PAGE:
Crawling Machine Is Half Animal, Half 3D-Printed Robot

Let’s face it: We’re all cyborgs these days. Our phones have become extensions of our bodies, and we wear devices to track our vital signs, movement, and sleep. We even embed microchips in our pets. Yet none of us have gone quite as far as one research team's new sea slug robot. The researchers will discuss their progress on the minuscule half-animal, half-machine invention at the 2016 Living Machines conference in Edinburgh, Scotland.

We know what you’re thinking: Why? Is this just one of those things scientists do to see if they can? Nope. As it turns out, the biohybrid robot, as it’s called, has been designed for a very practical purpose: combing the floors of oceans and ponds to look for lost objects (like a downed airplane's black box) and chemical disturbances. By combining an aquatic creature’s beautifully evolved seaworthiness with the control and customization of a machine, the team has produced features and capabilities that neither robot nor animal could accomplish on its own.

Project lead Victoria Webster is a Ph.D. student at Case Western University. To conceptualize, build, and test the two-inch-long robot, Webster teamed up with an impressive team of biologists, engineers, robotics researchers, and fabrication experts from across her university. "We want the robots to be compliant, to interact with the environment," Webster said in a press statement.

First, they had to find the right animal. They settled on the California sea hare (Aplysia californica), a hefty sea slug found in coastal waters from northern California into Mexico. Despite its soft appearance, A. californica is a rugged beast, with durable muscles and cells packed with defensive toxins and colored ink.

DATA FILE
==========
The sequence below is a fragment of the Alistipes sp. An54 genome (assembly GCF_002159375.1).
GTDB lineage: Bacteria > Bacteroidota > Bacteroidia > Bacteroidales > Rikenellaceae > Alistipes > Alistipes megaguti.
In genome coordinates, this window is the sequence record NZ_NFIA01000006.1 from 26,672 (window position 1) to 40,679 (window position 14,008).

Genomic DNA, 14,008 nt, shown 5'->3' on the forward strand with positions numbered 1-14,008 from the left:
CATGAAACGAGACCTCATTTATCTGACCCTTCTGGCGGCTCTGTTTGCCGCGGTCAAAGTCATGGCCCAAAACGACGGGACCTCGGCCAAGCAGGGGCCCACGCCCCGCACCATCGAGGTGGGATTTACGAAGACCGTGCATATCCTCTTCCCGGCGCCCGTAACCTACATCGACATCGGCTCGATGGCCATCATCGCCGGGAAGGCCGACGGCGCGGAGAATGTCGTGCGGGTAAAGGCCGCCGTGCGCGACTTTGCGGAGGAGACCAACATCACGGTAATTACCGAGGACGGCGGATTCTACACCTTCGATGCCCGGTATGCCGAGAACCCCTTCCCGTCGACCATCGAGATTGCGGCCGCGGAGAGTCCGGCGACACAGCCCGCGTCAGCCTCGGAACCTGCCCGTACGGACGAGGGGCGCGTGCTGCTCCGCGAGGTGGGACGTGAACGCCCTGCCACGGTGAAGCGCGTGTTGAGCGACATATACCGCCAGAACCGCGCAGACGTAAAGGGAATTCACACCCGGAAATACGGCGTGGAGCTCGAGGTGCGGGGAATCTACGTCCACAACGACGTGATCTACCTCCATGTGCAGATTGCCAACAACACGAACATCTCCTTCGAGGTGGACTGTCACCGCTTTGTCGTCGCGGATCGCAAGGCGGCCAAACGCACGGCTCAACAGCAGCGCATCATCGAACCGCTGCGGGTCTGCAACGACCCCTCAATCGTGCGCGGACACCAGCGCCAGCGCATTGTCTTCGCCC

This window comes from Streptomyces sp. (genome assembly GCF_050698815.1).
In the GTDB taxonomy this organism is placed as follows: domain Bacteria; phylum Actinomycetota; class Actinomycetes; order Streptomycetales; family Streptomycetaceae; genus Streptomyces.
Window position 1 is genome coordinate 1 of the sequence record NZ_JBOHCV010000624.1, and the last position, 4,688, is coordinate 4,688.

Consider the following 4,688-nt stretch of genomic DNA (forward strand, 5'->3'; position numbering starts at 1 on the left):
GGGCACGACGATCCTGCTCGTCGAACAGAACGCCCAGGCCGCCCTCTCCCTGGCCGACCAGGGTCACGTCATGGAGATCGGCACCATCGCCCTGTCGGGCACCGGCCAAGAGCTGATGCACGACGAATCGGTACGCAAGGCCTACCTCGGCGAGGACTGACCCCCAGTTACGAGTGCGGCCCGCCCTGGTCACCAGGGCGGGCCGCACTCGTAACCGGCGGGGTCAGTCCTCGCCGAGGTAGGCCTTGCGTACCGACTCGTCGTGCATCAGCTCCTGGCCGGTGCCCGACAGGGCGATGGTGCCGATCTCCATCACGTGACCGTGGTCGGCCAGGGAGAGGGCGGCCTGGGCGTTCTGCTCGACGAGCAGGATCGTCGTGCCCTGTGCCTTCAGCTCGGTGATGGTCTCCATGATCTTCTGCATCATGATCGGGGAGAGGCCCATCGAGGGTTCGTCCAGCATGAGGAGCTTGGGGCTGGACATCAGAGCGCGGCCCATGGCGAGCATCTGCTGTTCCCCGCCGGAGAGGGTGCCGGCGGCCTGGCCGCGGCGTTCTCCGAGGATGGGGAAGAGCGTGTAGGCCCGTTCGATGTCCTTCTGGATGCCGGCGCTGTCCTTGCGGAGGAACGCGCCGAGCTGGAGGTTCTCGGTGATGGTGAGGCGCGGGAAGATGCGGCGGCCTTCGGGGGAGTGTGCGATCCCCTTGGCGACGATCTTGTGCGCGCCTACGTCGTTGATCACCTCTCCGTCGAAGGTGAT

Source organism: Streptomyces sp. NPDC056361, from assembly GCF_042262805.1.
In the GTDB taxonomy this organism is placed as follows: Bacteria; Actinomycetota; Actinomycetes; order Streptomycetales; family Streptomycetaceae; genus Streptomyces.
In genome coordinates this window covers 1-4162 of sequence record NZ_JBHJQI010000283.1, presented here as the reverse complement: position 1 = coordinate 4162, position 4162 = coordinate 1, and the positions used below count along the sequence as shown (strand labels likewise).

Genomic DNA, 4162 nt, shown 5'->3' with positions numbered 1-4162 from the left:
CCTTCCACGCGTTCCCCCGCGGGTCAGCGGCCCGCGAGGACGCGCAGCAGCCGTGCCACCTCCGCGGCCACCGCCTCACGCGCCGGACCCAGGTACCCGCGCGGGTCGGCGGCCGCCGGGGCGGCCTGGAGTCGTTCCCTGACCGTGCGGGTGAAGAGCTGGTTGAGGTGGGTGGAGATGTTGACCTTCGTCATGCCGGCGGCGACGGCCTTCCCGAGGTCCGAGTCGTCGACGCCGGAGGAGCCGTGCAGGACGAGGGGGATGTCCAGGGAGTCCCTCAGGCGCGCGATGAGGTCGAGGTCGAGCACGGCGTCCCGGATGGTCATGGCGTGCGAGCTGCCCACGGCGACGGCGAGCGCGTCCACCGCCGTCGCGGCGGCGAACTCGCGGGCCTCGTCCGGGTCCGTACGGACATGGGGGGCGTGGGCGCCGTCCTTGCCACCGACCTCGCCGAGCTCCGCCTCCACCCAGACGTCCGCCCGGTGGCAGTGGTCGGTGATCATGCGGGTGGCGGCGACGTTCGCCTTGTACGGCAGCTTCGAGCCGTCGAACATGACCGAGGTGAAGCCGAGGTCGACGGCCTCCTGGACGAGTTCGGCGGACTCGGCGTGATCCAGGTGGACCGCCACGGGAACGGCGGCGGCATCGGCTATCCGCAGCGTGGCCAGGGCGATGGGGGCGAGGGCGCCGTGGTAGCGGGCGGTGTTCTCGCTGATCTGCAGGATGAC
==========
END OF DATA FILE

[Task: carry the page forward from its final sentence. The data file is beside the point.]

Genny Anderson via Wikimedia Commons // CC BY-SA 4.0

The animal parts of the robot, as shown in the photo up top, are engineered from the sea hare’s mouth muscles. The current iteration of the robot is dependent on an external electrical input, but the researchers say that future versions will incorporate the sea hare’s own muscle-powering ganglia and brain cells.

"With the ganglia, the muscle is capable of much more complex movement, compared to using a manmade control, and it's capable of learning," Webster said.

The next step was integrating robotic pieces with the sea slug’s mouth parts. The team used the mouth’s weird natural shape, which already had two arm-like appendages. Around these appendages they attached a 3D-printed shell. In the future, they hope to do away with the artificial pieces altogether, replacing them with a supportive scaffolding engineered from living sea slug collagen. They note that, unlike machines made of metal or plastic, an all-organic robot that wandered off would naturally break down or be eaten, rather than adding to the harmful litter on the sea floor.

Know of something you think we should cover? Email us at

Original image
Hulton Archive/Getty Images
6 Radiant Facts About Irène Joliot-Curie
Original image
Hulton Archive/Getty Images

Though her accomplishments are often overshadowed by those of her parents, the elder daughter of Marie and Pierre Curie was a brilliant researcher in her own right.


A black and white photo of Irene and Marie Curie in the laboratory in 1925.
Irène and Marie in the laboratory, 1925.
Wellcome Images, Wikimedia Commons // CC BY 4.0

Irène’s birth in Paris in 1897 launched what would become a world-changing scientific dynasty. A restless Marie rejoined her loving husband in the laboratory shortly after the baby’s arrival. Over the next 10 years, the Curies discovered radium and polonium, founded the science of radioactivity, welcomed a second daughter, Eve, and won a Nobel Prize in Physics. The Curies expected their daughters to excel in their education and their work. And excel they did; by 1925, Irène had a doctorate in chemistry and was working in her mother’s laboratory.